Rethinking the whole class novelDocument Transcript
Rethinking the Whole Class Novel Donalyn Miller firstname.lastname@example.orgI. Whole Class Novel Benefits a. Provides a common text for instructional purposes and reference. b. Assures students read at least a few books. c. Exposes students to works with cultural, historical or literary significance.II. Whole Class Novel Concerns a. No single text can meet the reading levels or interests of the wide range of readers in a classroom. b. Novel units take too long. Students cannot read enough to develop strong literacy skills. c. Extensions and fun activities reduce authentic reading, writing, and thinking and send the message that reading is not innately valuable.III. Streamlining Whole Class Novels a. Shorten the amount of time you spend reading one book. b. Strip units of activities like projects and vocabulary work. c. Alternate whole class novel units with independent reading units. d. Use read alouds and shared reading, particularly with difficult text. e. Provide students time to read in class and receive support from you.IV. Benefits of Read Alouds a. Reinforces to students that reading is enjoyable. b. Builds background knowledge. c. Increases vocabulary and introduces words in context. d. Provides a fluent reading role model. e. Creates common literacy experiences for the class that can be referred to over time. f. Allows students to focus on comprehension rather than decoding.V. Benefits of Shared Reading a. All of the benefits of read alouds. b. Engages readers in an interactive reading experience. c. Provides visual support for vocabulary. d. Increases reading speed.VI. Benefits of Independent Reading a. Provides students with an opportunity to monitor their own reading and apply the strategies and skills they learn. b. Choosing their own reading materials motivates students to read. c. Builds fluency. d. Strongly-linked to reading achievement.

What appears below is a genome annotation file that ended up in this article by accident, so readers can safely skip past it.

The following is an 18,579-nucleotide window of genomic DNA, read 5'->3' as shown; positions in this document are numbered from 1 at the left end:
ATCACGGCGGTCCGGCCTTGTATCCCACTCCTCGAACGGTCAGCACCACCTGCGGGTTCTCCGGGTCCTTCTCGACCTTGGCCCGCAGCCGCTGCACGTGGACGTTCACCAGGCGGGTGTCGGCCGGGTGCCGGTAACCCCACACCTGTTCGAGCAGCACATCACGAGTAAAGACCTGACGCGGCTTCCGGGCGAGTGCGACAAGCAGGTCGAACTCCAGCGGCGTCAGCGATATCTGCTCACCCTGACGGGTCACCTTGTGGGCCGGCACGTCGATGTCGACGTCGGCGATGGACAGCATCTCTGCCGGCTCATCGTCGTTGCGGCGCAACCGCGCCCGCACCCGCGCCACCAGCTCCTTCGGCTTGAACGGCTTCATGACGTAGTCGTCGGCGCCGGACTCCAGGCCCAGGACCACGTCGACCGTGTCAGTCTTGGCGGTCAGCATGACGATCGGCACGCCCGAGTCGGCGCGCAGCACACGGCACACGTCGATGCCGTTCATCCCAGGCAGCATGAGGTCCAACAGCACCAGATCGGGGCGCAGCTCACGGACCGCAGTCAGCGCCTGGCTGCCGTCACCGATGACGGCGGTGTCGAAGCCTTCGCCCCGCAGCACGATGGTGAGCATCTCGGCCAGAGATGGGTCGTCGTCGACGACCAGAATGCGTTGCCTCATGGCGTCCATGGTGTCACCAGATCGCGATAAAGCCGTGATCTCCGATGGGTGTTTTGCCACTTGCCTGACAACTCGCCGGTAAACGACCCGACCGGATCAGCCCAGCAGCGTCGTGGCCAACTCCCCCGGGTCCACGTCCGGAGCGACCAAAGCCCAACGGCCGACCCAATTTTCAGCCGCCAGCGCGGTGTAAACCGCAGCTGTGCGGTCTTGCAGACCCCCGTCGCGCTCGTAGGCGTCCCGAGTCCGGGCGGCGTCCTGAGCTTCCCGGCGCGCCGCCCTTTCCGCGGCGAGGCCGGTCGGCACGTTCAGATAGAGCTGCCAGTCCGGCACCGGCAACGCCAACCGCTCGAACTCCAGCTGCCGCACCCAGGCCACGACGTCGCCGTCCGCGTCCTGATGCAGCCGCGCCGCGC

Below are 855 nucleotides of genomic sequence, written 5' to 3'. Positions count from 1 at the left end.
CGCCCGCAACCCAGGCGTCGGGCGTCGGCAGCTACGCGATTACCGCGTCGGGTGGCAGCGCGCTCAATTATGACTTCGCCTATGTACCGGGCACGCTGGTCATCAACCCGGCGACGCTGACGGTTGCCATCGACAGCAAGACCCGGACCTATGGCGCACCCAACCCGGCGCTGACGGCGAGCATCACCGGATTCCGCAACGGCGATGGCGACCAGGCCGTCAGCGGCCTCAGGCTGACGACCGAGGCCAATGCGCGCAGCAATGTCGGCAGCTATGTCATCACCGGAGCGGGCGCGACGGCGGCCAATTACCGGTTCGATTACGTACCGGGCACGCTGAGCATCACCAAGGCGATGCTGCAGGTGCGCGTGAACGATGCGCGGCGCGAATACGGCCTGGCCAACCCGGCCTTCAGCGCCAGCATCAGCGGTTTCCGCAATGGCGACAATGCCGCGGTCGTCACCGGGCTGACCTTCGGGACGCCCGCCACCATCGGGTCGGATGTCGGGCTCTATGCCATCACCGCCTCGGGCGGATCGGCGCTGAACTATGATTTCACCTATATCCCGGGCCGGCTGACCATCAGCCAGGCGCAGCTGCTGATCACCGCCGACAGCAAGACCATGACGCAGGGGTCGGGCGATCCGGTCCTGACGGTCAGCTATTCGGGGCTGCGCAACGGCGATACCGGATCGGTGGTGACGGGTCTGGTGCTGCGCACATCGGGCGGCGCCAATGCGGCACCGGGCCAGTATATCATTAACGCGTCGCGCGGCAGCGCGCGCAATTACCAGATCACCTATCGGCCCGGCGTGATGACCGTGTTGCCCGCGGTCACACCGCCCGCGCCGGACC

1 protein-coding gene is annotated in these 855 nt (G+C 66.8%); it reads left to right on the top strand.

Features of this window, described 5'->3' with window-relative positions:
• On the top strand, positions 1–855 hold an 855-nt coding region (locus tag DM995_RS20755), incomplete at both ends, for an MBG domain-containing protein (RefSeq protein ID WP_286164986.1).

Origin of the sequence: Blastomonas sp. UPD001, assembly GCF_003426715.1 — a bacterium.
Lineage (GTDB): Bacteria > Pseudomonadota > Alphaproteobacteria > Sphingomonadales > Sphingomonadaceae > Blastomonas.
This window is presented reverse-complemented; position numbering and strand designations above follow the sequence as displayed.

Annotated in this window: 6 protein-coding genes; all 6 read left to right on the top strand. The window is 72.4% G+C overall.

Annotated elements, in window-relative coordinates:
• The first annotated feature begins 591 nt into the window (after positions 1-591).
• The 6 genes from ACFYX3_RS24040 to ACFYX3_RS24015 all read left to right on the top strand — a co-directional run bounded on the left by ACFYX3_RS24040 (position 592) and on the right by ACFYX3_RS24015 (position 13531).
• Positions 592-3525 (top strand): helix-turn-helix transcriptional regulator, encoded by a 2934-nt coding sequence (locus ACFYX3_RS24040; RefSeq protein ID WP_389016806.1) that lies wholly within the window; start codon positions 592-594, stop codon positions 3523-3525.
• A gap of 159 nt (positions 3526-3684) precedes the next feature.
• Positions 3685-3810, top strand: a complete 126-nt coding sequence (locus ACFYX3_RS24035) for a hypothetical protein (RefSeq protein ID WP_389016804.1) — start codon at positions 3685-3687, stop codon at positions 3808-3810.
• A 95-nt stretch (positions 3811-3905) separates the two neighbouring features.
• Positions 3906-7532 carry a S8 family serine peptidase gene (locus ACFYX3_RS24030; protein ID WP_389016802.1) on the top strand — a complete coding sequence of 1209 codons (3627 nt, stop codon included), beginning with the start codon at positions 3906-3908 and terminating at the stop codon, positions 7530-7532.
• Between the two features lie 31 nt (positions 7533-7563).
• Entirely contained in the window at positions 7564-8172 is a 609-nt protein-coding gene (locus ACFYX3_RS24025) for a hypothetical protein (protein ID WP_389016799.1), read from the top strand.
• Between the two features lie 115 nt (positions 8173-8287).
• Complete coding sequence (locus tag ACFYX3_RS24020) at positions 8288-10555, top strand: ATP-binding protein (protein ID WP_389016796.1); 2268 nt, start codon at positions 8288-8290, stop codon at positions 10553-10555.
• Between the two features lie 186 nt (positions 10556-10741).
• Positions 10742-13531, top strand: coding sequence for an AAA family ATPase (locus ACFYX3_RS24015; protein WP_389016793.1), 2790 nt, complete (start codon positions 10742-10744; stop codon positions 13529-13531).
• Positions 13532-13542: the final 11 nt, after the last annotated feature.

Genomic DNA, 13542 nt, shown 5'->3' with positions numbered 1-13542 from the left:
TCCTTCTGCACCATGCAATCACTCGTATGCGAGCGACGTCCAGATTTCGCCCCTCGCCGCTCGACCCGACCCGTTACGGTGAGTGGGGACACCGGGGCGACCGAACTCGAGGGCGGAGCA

Rethinking the Whole Class Novel Donalyn Miller email@example.comVII. Reposition Instruction Around Independent Reading a. Design instruction around genres, themes, literary elements, or comprehension strategies, not specific books. b. Create guiding questions or independent practice that can be used with any book. c. Use common texts like short stories, articles, and the first chapters of books for modeling and teaching. d. Ask students to apply what they have learned to their independent books. e. Select books from a range of reading levels.VIII. Sample Unit: Dystopian Science Fiction a. Modeling: Teacher identifies characteristics of dystopian societies, and reads aloud Suzanne Collins’ The Hunger Games as a mentor text. Teacher identifies and reinforces characteristics when encountered in the book. b. Shared Practice: Through class discussion and written responses, students analyze the dystopian society in The Hunger Games. c. Independent Practice: Students select another dystopian science fiction book and apply the same analysis. Students compare their own books to The Hunger Games.IX. Sample Unit: Suspense and Foreshadowing a. Modeling: Teachers defines suspense and foreshadowing, and reads aloud, “The Escape.” Using a think aloud, teacher identifies and evaluates moments of suspense and foreshadowing. b. Guided Practice: Students and teacher share read, “The Monkey’s Paw.” Students identify, evaluate and discuss moments of suspense and foreshadowing. c. Independent Practice: Students read “The Landlady” and “Grave Danger.” Students identify and evaluate moments of foreshadowing and suspense. d. Independent Practice: Students track and evaluate moments of foreshadowing and suspense in several chapters of their independent novels.X. Sample Unit: Nonfiction Text Features a. Modeling: Teacher reads aloud, Mosquito Bite. Using a think aloud, teacher identifies text features and describes how text features enhance the book and increase comprehension. b. Guided Practice: Students and teacher share read several nonfiction articles. Students preview the articles, make predictions, and evaluate how the text features enhance comprehension. c. Guided Practice: Students preview various nonfiction trade books, identifying and evaluating text features. Students share text features from their books, make predictions, and develop a class chart of text features. d. Independent Practice: Students select two nonfiction trade books to read. Students preview the text features, make predictions, and evaluate how the text features increase comprehension.